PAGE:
The dedication and commitment of two volunteers, Bill and Glenys Chadderton, has resulted in the digitisation of all the Shipping Lists held by Archives New Zealand.
In November the Chaddertons, representing FamilySearch the largest genealogical organisation in the world, completed the job of digitising some 270,000 Shipping List pages.
The couple have spent nearly 15 months away from their home in Kihikihi to digitise the records which from early next year will be available online to people worldwide. Having the documents online means anyone with an interest in people immigrating to New Zealand can do their research from their own homes.
Digitising the lists had been an opportunity to see the history of New Zealand revealed and they particularly enjoyed finding out information about their own families, the pair said. There were some sad stories, some touching ones and some exciting ones.
The pair acknowledged departmental staff for their support and gave special thanks to conservator Steve Williams who also gave up his own time to prepare the lists for digitisation.
Acting Chief Executive Greg Goulding said the significance of the project will be its impact of those outside Archives New Zealand. He thanked the couple for their generosity of spirit saying they had provided the department with a platform for providing access to these valuable archives.
Until the mid 1970s, most people living in New Zealand were either born here or arrived by ship so the records are of particularly significance and value. Some eight million names appear on the shipping lists which span 132 years from 1840 to 1972. The lists record the names and details of people who came to New Zealand on assisted passages.
Currently the lists are being transcribed and indexed by a pool of 2000,000 volunteers worldwide. From early next year they will start to be available on both the FamilySearch and Archives New Zealand websites.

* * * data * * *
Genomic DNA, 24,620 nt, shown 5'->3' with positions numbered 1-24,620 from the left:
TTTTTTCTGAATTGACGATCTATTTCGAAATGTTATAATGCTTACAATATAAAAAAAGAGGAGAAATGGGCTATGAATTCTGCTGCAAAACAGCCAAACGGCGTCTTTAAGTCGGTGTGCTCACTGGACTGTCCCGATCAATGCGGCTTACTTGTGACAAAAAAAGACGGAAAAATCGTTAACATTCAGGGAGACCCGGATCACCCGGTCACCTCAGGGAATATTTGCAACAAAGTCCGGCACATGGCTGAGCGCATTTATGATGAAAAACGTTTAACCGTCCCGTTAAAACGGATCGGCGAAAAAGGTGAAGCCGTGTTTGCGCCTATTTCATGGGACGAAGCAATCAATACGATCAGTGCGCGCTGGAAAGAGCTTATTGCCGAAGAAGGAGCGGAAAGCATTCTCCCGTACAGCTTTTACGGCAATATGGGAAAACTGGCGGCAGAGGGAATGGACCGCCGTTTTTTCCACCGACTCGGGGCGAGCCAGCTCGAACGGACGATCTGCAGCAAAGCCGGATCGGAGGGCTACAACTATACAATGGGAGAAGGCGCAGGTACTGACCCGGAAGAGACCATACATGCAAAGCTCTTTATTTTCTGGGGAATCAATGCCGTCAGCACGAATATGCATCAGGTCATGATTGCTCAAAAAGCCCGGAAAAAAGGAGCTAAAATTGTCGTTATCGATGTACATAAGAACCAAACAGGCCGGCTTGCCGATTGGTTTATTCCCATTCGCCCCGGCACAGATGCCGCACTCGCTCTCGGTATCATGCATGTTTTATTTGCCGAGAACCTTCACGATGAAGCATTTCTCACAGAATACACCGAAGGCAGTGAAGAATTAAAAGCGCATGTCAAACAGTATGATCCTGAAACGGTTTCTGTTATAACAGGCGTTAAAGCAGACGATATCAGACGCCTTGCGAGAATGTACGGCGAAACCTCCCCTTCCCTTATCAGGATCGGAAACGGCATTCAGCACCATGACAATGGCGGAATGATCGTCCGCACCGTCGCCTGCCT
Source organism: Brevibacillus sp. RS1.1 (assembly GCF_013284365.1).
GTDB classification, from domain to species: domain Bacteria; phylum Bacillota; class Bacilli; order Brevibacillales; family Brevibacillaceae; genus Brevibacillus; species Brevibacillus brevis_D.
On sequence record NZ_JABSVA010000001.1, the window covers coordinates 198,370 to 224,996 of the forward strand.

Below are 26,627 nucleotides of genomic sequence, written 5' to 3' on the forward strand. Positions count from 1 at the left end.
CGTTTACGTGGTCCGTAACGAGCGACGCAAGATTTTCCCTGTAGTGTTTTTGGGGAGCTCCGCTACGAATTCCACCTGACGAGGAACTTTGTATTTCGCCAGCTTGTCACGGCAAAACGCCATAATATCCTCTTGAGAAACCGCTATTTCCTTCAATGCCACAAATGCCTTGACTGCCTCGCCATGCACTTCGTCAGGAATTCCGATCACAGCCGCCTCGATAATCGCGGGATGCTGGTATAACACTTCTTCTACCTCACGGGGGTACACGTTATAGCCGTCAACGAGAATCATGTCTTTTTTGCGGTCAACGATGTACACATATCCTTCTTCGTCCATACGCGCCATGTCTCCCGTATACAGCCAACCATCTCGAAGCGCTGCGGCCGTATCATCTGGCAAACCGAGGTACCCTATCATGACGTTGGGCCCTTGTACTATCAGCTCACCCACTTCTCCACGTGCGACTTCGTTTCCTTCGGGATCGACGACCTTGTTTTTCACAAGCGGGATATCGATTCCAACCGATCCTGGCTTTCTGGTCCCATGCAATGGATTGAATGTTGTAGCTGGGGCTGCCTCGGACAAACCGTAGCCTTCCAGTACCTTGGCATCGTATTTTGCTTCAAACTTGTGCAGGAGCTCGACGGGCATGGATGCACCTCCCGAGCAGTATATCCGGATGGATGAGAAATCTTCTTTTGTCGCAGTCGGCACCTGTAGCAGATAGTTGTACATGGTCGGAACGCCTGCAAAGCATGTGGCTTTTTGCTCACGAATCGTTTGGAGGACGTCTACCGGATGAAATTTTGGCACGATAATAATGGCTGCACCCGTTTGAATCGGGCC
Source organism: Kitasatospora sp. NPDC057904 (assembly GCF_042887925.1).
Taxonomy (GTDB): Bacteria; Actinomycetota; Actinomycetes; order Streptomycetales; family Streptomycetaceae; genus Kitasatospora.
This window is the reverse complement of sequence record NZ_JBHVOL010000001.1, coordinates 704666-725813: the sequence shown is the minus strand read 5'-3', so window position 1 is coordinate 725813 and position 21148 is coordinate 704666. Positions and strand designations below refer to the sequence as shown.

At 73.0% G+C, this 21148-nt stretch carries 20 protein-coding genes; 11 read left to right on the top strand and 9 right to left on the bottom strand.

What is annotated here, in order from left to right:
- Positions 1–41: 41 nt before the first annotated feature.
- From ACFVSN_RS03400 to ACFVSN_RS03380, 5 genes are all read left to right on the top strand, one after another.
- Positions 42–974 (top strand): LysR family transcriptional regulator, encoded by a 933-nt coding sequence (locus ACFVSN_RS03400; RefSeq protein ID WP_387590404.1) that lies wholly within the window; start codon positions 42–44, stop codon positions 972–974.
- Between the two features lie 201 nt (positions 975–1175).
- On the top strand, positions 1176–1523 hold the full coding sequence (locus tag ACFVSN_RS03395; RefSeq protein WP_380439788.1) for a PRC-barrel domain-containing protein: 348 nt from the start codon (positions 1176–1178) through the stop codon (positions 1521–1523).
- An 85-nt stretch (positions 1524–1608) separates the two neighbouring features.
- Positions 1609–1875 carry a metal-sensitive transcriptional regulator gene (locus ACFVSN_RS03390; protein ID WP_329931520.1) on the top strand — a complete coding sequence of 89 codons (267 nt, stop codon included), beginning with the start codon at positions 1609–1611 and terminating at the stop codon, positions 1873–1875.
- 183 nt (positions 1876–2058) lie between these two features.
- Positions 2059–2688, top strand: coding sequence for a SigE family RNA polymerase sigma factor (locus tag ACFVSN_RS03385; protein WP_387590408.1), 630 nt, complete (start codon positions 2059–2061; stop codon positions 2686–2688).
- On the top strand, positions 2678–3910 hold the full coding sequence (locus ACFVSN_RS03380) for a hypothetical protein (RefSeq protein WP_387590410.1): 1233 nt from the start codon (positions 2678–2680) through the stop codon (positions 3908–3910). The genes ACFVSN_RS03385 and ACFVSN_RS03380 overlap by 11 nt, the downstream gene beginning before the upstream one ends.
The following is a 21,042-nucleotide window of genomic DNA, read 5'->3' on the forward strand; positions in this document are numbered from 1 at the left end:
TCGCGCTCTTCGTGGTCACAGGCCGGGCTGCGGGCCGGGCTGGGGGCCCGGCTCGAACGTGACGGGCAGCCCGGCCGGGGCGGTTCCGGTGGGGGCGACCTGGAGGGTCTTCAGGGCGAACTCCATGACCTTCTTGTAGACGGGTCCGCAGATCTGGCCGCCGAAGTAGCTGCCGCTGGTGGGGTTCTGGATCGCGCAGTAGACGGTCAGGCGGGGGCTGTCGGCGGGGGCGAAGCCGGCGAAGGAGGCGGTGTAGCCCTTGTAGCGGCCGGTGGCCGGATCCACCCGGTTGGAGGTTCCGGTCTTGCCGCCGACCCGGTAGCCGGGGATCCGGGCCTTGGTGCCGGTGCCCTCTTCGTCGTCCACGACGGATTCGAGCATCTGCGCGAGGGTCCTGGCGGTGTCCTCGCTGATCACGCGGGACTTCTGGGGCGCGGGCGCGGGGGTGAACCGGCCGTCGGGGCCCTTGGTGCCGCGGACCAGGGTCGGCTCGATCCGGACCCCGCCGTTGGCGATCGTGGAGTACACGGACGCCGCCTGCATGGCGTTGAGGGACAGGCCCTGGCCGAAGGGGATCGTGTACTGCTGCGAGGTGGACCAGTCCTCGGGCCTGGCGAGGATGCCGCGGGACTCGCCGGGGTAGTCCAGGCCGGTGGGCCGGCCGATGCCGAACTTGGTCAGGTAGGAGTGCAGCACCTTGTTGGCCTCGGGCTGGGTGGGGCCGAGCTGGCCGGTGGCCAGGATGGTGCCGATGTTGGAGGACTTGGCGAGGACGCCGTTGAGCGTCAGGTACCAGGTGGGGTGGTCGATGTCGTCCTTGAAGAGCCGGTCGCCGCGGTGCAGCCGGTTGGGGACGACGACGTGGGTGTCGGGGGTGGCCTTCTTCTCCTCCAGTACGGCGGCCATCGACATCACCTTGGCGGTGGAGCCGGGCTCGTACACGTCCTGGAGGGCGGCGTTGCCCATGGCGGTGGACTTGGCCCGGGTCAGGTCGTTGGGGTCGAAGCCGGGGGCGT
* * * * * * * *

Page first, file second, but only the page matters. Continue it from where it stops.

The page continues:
The relocation details of the National Library’s Wellington building, including to Archives New Zealand, have just been publicly released. The following link at www.natlib.govt.nz/building provides detailed information about the redevelopment, collection access and questions and answers.
The National Library is also rolling out a communications plan that includes media advertising, letters to key stakeholders, and an information flyer, which will be available next week in the Wellington office.
Archives New Zealand’s new website has several improvements aimed to make it easier and quicker for you to find information.
We have organised the site based on how people search for information, which should make it easier for you to navigate through the site to find what you need. For example to find out how to look after your archives you would go to ‘Advice on Records and Archiving’. This section has resources to help you create and maintain your records and archives as well as tools to help you manage your information.
Our online services can now be accessed directly from the homepage. We’ve also added an area where you can go directly to information useful to the type of work or research you are doing. If you are a teacher, this link would take you directly to resources for schools or, if you are a family historian, to information on accessing genealogical records.
We’ve also installed a new search engine which will return results quicker and more accurately than before.
We will continue to review the site and look at ways we can make it easier for you to use as well as improve the services we offer online.
The military details of some former All Blacks who died in World War One are contained in the New Zealand Defence Force (NZDF) personnel records now available on Archives New Zealand’s online search engine Archway.
Thirteen former All Blacks were killed in World War One — four of them within a fortnight in June 1917 when the New Zealand Division took part in the assault on the Messines ridge.
The most famous former All Black to lose his life during the war was Dave Gallaher, who captained the All Black Originals on their 1905-06 tour of Britain, France and North America. Gallaher was mortally wounded during the attack on Gravenstafel Spur and died a few hours later. He is buried at Nine Elms Cemetery, Poperinge, Belgium.
The Gallaher Shield, awarded to the winner of Auckland’s premier club competition since 1922 and the Dave Gallaher Cup, awarded to the winner of the first rugby test between New Zealand and France in each calendar year since 2000, were both named in his honour.